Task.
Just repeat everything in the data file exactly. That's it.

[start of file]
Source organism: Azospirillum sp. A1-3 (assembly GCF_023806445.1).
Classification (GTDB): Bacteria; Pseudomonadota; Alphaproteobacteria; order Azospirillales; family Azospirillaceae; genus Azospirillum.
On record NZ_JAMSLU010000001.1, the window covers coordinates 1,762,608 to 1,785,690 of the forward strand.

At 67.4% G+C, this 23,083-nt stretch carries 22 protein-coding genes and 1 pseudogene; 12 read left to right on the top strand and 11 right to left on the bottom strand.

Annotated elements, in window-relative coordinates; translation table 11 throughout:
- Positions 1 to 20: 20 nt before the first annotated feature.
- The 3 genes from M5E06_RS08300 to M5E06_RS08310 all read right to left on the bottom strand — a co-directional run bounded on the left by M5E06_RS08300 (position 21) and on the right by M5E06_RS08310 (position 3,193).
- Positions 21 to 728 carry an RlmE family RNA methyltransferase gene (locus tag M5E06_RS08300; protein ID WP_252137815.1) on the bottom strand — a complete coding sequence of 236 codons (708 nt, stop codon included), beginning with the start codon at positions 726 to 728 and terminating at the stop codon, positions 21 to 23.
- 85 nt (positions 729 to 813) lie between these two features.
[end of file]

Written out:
Source organism: Azospirillum sp. A1-3 (assembly GCF_023806445.1).
Classification (GTDB): Bacteria; Pseudomonadota; Alphaproteobacteria; order Azospirillales; family Azospirillaceae; genus Azospirillum.
On record NZ_JAMSLU010000001.1, the window covers coordinates 1,762,608 to 1,785,690 of the forward strand.

At 67.4% G+C, this 23,083-nt stretch carries 22 protein-coding genes and 1 pseudogene; 12 read left to right on the top strand and 11 right to left on the bottom strand.

Annotated elements, in window-relative coordinates; translation table 11 throughout:
- Positions 1 to 20: 20 nt before the first annotated feature.
- The 3 genes from M5E06_RS08300 to M5E06_RS08310 all read right to left on the bottom strand — a co-directional run bounded on the left by M5E06_RS08300 (position 21) and on the right by M5E06_RS08310 (position 3,193).
- Positions 21 to 728 carry an RlmE family RNA methyltransferase gene (locus tag M5E06_RS08300; protein ID WP_252137815.1) on the bottom strand — a complete coding sequence of 236 codons (708 nt, stop codon included), beginning with the start codon at positions 726 to 728 and terminating at the stop codon, positions 21 to 23.
- 85 nt (positions 729 to 813) lie between these two features.